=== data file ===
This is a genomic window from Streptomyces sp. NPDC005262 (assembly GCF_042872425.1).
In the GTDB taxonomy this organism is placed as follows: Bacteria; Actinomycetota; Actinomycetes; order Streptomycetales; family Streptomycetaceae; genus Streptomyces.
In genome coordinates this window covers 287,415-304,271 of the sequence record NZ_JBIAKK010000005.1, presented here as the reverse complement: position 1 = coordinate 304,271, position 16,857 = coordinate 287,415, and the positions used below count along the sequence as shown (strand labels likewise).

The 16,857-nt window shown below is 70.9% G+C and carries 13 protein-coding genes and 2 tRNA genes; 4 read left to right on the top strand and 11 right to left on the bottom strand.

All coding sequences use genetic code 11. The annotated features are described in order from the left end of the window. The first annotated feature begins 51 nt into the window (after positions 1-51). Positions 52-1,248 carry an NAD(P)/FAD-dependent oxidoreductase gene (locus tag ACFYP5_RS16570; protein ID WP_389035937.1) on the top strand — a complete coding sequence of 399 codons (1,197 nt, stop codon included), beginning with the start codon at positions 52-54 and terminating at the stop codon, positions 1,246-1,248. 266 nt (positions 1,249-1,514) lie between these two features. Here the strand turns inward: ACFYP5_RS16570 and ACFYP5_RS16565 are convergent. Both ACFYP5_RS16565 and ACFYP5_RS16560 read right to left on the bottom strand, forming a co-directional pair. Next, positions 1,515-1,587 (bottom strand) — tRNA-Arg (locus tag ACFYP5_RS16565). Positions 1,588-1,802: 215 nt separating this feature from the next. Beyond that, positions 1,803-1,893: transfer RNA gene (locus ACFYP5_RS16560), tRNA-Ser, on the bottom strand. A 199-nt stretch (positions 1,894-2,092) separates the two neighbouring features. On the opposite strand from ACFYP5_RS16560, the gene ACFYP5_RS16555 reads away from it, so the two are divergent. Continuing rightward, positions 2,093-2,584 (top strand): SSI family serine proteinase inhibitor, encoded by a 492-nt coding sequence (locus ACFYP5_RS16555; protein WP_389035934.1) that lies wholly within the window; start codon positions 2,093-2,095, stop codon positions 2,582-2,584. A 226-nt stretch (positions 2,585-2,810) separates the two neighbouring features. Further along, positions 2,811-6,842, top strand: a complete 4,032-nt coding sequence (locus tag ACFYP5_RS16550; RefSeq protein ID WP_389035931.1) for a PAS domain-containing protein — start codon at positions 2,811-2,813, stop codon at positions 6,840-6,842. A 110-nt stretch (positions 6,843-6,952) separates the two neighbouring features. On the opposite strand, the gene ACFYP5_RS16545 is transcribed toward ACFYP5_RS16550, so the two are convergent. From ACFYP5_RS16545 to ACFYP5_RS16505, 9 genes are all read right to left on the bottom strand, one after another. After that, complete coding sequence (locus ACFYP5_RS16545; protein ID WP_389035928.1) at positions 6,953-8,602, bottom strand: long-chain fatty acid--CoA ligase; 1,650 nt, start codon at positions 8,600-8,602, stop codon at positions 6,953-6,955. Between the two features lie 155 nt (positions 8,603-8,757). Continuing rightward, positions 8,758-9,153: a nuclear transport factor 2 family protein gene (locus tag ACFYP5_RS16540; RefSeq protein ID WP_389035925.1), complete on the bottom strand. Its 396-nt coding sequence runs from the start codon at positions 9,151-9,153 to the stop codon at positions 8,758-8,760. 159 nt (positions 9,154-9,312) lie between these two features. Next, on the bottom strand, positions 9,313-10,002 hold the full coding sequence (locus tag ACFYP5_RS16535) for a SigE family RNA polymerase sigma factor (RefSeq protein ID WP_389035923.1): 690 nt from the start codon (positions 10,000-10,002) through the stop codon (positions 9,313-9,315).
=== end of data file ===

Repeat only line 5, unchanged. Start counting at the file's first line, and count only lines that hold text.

All coding sequences use genetic code 11. The annotated features are described in order from the left end of the window. The first annotated feature begins 51 nt into the window (after positions 1-51). Positions 52-1,248 carry an NAD(P)/FAD-dependent oxidoreductase gene (locus tag ACFYP5_RS16570; protein ID WP_389035937.1) on the top strand — a complete coding sequence of 399 codons (1,197 nt, stop codon included), beginning with the start codon at positions 52-54 and terminating at the stop codon, positions 1,246-1,248. 266 nt (positions 1,249-1,514) lie between these two features. Here the strand turns inward: ACFYP5_RS16570 and ACFYP5_RS16565 are convergent. Both ACFYP5_RS16565 and ACFYP5_RS16560 read right to left on the bottom strand, forming a co-directional pair. Next, positions 1,515-1,587 (bottom strand) — tRNA-Arg (locus tag ACFYP5_RS16565). Positions 1,588-1,802: 215 nt separating this feature from the next. Beyond that, positions 1,803-1,893: transfer RNA gene (locus ACFYP5_RS16560), tRNA-Ser, on the bottom strand. A 199-nt stretch (positions 1,894-2,092) separates the two neighbouring features. On the opposite strand from ACFYP5_RS16560, the gene ACFYP5_RS16555 reads away from it, so the two are divergent. Continuing rightward, positions 2,093-2,584 (top strand): SSI family serine proteinase inhibitor, encoded by a 492-nt coding sequence (locus ACFYP5_RS16555; protein WP_389035934.1) that lies wholly within the window; start codon positions 2,093-2,095, stop codon positions 2,582-2,584. A 226-nt stretch (positions 2,585-2,810) separates the two neighbouring features. Further along, positions 2,811-6,842, top strand: a complete 4,032-nt coding sequence (locus tag ACFYP5_RS16550; RefSeq protein ID WP_389035931.1) for a PAS domain-containing protein — start codon at positions 2,811-2,813, stop codon at positions 6,840-6,842. A 110-nt stretch (positions 6,843-6,952) separates the two neighbouring features. On the opposite strand, the gene ACFYP5_RS16545 is transcribed toward ACFYP5_RS16550, so the two are convergent. From ACFYP5_RS16545 to ACFYP5_RS16505, 9 genes are all read right to left on the bottom strand, one after another. After that, complete coding sequence (locus ACFYP5_RS16545; protein ID WP_389035928.1) at positions 6,953-8,602, bottom strand: long-chain fatty acid--CoA ligase; 1,650 nt, start codon at positions 8,600-8,602, stop codon at positions 6,953-6,955. Between the two features lie 155 nt (positions 8,603-8,757). Continuing rightward, positions 8,758-9,153: a nuclear transport factor 2 family protein gene (locus tag ACFYP5_RS16540; RefSeq protein ID WP_389035925.1), complete on the bottom strand. Its 396-nt coding sequence runs from the start codon at positions 9,151-9,153 to the stop codon at positions 8,758-8,760. 159 nt (positions 9,154-9,312) lie between these two features. Next, on the bottom strand, positions 9,313-10,002 hold the full coding sequence (locus tag ACFYP5_RS16535) for a SigE family RNA polymerase sigma factor (RefSeq protein ID WP_389035923.1): 690 nt from the start codon (positions 10,000-10,002) through the stop codon (positions 9,313-9,315).